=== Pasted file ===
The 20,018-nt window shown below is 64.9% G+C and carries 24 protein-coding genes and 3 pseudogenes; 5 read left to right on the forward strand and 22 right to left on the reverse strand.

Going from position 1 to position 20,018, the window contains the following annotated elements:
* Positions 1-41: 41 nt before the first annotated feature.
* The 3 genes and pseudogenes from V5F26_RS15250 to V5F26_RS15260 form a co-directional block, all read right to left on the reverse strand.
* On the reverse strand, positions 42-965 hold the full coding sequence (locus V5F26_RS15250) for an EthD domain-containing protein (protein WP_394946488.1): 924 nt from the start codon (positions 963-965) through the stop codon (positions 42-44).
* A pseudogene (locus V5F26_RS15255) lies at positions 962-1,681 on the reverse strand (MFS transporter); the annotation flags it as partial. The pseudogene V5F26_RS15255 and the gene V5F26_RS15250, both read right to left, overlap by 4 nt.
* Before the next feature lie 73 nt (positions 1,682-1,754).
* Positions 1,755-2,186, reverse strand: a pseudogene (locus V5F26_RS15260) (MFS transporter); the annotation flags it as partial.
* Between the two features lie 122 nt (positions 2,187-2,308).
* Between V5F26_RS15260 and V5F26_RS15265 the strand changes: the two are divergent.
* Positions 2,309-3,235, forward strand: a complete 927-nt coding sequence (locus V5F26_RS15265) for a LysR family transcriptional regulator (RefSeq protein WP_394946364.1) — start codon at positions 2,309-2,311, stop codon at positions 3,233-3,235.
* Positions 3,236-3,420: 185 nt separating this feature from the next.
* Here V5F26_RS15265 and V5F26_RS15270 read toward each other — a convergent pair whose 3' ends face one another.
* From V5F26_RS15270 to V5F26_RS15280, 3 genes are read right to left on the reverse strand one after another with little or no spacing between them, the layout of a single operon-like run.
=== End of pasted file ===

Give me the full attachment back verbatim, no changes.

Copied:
The 20,018-nt window shown below is 64.9% G+C and carries 24 protein-coding genes and 3 pseudogenes; 5 read left to right on the forward strand and 22 right to left on the reverse strand.

Going from position 1 to position 20,018, the window contains the following annotated elements:
* Positions 1-41: 41 nt before the first annotated feature.
* The 3 genes and pseudogenes from V5F26_RS15250 to V5F26_RS15260 form a co-directional block, all read right to left on the reverse strand.
* On the reverse strand, positions 42-965 hold the full coding sequence (locus V5F26_RS15250) for an EthD domain-containing protein (protein WP_394946488.1): 924 nt from the start codon (positions 963-965) through the stop codon (positions 42-44).
* A pseudogene (locus V5F26_RS15255) lies at positions 962-1,681 on the reverse strand (MFS transporter); the annotation flags it as partial. The pseudogene V5F26_RS15255 and the gene V5F26_RS15250, both read right to left, overlap by 4 nt.
* Before the next feature lie 73 nt (positions 1,682-1,754).
* Positions 1,755-2,186, reverse strand: a pseudogene (locus V5F26_RS15260) (MFS transporter); the annotation flags it as partial.
* Between the two features lie 122 nt (positions 2,187-2,308).
* Between V5F26_RS15260 and V5F26_RS15265 the strand changes: the two are divergent.
* Positions 2,309-3,235, forward strand: a complete 927-nt coding sequence (locus V5F26_RS15265) for a LysR family transcriptional regulator (RefSeq protein WP_394946364.1) — start codon at positions 2,309-2,311, stop codon at positions 3,233-3,235.
* Positions 3,236-3,420: 185 nt separating this feature from the next.
* Here V5F26_RS15265 and V5F26_RS15270 read toward each other — a convergent pair whose 3' ends face one another.
* From V5F26_RS15270 to V5F26_RS15280, 3 genes are read right to left on the reverse strand one after another with little or no spacing between them, the layout of a single operon-like run.